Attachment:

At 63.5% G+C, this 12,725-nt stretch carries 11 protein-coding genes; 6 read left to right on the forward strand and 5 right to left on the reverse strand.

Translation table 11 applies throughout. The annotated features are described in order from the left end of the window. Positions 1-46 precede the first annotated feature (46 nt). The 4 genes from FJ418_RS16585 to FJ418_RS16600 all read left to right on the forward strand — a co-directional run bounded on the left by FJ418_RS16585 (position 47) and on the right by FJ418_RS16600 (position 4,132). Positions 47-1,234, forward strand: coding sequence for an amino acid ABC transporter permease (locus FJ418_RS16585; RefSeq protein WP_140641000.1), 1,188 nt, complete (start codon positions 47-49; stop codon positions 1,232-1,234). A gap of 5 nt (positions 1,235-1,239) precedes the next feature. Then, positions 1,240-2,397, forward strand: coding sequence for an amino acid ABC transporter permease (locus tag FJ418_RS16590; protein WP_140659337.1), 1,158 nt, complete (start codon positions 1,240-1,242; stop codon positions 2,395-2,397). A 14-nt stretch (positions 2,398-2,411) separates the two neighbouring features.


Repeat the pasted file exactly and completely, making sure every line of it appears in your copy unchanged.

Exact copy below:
At 63.5% G+C, this 12,725-nt stretch carries 11 protein-coding genes; 6 read left to right on the forward strand and 5 right to left on the reverse strand.

Translation table 11 applies throughout. The annotated features are described in order from the left end of the window. Positions 1-46 precede the first annotated feature (46 nt). The 4 genes from FJ418_RS16585 to FJ418_RS16600 all read left to right on the forward strand — a co-directional run bounded on the left by FJ418_RS16585 (position 47) and on the right by FJ418_RS16600 (position 4,132). Positions 47-1,234, forward strand: coding sequence for an amino acid ABC transporter permease (locus FJ418_RS16585; RefSeq protein WP_140641000.1), 1,188 nt, complete (start codon positions 47-49; stop codon positions 1,232-1,234). A gap of 5 nt (positions 1,235-1,239) precedes the next feature. Then, positions 1,240-2,397, forward strand: coding sequence for an amino acid ABC transporter permease (locus tag FJ418_RS16590; protein WP_140659337.1), 1,158 nt, complete (start codon positions 1,240-1,242; stop codon positions 2,395-2,397). A 14-nt stretch (positions 2,398-2,411) separates the two neighbouring features.